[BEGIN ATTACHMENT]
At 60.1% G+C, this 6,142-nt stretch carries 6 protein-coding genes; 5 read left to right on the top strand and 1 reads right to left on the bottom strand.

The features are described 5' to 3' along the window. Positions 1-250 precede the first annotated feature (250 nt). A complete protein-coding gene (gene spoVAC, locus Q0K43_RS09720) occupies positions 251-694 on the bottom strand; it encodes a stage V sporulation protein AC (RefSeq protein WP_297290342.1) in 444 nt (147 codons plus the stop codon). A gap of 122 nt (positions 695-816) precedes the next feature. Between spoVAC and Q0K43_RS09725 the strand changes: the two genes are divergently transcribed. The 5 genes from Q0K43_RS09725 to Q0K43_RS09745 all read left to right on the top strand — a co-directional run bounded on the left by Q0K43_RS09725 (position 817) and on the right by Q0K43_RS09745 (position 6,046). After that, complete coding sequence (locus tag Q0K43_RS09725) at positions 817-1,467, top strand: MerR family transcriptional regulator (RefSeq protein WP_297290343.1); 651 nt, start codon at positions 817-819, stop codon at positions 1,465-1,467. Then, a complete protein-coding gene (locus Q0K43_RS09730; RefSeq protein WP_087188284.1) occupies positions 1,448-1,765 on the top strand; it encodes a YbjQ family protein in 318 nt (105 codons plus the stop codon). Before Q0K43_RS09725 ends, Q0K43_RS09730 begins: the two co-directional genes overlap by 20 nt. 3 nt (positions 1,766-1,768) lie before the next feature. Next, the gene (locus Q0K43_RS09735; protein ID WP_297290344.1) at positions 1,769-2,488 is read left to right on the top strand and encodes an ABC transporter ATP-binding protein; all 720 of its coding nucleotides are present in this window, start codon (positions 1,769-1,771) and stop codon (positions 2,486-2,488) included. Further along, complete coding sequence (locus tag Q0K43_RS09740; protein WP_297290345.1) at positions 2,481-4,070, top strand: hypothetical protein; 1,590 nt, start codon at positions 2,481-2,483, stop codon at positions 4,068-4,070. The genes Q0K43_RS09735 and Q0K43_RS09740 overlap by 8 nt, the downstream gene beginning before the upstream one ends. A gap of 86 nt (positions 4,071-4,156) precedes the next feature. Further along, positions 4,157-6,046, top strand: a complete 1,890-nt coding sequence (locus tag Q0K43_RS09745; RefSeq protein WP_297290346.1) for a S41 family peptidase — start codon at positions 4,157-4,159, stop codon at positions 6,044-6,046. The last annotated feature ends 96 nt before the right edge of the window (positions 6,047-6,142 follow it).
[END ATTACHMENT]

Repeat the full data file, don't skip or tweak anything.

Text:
At 60.1% G+C, this 6,142-nt stretch carries 6 protein-coding genes; 5 read left to right on the top strand and 1 reads right to left on the bottom strand.

The features are described 5' to 3' along the window. Positions 1-250 precede the first annotated feature (250 nt). A complete protein-coding gene (gene spoVAC, locus Q0K43_RS09720) occupies positions 251-694 on the bottom strand; it encodes a stage V sporulation protein AC (RefSeq protein WP_297290342.1) in 444 nt (147 codons plus the stop codon). A gap of 122 nt (positions 695-816) precedes the next feature. Between spoVAC and Q0K43_RS09725 the strand changes: the two genes are divergently transcribed. The 5 genes from Q0K43_RS09725 to Q0K43_RS09745 all read left to right on the top strand — a co-directional run bounded on the left by Q0K43_RS09725 (position 817) and on the right by Q0K43_RS09745 (position 6,046). After that, complete coding sequence (locus tag Q0K43_RS09725) at positions 817-1,467, top strand: MerR family transcriptional regulator (RefSeq protein WP_297290343.1); 651 nt, start codon at positions 817-819, stop codon at positions 1,465-1,467. Then, a complete protein-coding gene (locus Q0K43_RS09730; RefSeq protein WP_087188284.1) occupies positions 1,448-1,765 on the top strand; it encodes a YbjQ family protein in 318 nt (105 codons plus the stop codon). Before Q0K43_RS09725 ends, Q0K43_RS09730 begins: the two co-directional genes overlap by 20 nt. 3 nt (positions 1,766-1,768) lie before the next feature. Next, the gene (locus Q0K43_RS09735; protein ID WP_297290344.1) at positions 1,769-2,488 is read left to right on the top strand and encodes an ABC transporter ATP-binding protein; all 720 of its coding nucleotides are present in this window, start codon (positions 1,769-1,771) and stop codon (positions 2,486-2,488) included. Further along, complete coding sequence (locus tag Q0K43_RS09740; protein WP_297290345.1) at positions 2,481-4,070, top strand: hypothetical protein; 1,590 nt, start codon at positions 2,481-2,483, stop codon at positions 4,068-4,070. The genes Q0K43_RS09735 and Q0K43_RS09740 overlap by 8 nt, the downstream gene beginning before the upstream one ends. A gap of 86 nt (positions 4,071-4,156) precedes the next feature. Further along, positions 4,157-6,046, top strand: a complete 1,890-nt coding sequence (locus tag Q0K43_RS09745; RefSeq protein WP_297290346.1) for a S41 family peptidase — start codon at positions 4,157-4,159, stop codon at positions 6,044-6,046. The last annotated feature ends 96 nt before the right edge of the window (positions 6,047-6,142 follow it).